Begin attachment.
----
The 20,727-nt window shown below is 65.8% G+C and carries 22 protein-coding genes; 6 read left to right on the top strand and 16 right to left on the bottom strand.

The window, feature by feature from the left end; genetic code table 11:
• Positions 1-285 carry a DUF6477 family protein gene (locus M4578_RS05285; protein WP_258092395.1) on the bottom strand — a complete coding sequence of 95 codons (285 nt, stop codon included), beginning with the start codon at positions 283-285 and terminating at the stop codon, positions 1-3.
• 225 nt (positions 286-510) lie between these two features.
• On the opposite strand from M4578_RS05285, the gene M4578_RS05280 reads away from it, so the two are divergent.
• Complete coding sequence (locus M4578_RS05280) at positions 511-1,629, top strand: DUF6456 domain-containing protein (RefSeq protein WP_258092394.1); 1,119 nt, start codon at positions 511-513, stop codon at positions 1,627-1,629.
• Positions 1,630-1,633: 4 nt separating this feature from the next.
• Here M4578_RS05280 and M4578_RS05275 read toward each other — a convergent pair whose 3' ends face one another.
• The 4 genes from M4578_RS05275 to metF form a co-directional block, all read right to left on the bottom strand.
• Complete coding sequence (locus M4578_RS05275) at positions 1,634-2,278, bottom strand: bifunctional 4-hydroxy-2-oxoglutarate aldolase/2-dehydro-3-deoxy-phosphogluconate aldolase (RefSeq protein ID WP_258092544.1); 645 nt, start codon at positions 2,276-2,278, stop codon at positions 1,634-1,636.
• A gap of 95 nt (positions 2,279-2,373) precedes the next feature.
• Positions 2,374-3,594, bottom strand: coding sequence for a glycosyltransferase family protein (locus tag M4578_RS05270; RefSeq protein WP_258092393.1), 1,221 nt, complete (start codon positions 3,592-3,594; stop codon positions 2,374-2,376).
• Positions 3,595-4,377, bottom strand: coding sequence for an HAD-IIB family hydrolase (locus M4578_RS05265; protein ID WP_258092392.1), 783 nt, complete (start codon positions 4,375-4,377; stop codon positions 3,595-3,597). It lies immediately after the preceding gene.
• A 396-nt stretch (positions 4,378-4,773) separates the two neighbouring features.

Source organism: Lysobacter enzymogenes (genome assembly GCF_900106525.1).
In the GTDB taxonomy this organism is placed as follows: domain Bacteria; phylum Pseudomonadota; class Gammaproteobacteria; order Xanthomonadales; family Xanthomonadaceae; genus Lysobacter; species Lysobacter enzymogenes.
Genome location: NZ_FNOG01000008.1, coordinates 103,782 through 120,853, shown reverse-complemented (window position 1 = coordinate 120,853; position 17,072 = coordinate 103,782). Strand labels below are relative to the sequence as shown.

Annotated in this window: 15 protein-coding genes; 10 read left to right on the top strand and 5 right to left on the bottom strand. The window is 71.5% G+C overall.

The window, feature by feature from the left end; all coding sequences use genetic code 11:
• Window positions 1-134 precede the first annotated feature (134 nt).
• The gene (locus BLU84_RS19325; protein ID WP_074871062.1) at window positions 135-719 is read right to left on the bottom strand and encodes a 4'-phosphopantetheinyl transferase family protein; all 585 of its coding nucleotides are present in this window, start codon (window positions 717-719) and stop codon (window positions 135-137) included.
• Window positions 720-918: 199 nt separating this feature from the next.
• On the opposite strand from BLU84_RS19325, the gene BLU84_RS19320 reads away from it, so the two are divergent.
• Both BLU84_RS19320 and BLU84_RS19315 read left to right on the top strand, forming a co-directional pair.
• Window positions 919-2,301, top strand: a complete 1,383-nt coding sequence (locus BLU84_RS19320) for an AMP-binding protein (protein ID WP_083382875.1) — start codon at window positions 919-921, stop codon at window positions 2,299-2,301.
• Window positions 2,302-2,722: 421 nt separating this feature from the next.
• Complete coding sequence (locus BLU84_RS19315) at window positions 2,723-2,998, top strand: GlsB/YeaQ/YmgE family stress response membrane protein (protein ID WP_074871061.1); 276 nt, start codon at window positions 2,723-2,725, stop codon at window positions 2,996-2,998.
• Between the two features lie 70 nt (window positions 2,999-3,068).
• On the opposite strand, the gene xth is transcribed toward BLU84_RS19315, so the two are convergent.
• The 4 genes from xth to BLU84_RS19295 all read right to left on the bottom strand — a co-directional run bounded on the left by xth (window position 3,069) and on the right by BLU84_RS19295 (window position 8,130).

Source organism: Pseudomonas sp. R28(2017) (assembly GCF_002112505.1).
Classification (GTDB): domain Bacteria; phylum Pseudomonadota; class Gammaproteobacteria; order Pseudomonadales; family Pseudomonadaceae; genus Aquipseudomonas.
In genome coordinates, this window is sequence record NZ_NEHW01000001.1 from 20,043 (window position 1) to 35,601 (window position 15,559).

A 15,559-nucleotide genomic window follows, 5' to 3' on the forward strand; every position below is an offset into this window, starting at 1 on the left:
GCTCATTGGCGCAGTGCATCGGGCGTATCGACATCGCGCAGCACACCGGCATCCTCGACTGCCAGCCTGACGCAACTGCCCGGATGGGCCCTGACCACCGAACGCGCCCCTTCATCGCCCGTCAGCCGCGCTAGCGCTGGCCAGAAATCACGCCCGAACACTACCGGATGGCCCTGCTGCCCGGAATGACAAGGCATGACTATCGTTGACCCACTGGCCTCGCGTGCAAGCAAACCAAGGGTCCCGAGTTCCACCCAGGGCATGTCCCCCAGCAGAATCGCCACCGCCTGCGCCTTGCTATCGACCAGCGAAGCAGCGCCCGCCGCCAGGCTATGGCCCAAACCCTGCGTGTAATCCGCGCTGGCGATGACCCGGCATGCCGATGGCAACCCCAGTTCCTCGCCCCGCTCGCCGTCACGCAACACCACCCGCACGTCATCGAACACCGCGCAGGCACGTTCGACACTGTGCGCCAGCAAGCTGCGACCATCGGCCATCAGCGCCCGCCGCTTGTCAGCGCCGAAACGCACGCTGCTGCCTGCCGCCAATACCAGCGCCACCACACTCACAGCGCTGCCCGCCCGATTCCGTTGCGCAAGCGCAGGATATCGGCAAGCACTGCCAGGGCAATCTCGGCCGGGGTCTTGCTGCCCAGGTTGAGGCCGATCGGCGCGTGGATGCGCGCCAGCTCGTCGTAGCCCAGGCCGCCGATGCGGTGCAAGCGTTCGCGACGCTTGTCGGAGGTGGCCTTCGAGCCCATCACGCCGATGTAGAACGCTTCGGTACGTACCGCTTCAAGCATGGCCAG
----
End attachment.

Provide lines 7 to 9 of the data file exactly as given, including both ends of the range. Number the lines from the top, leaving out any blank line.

• Positions 1,630-1,633: 4 nt separating this feature from the next.
• Here M4578_RS05280 and M4578_RS05275 read toward each other — a convergent pair whose 3' ends face one another.
• The 4 genes from M4578_RS05275 to metF form a co-directional block, all read right to left on the bottom strand.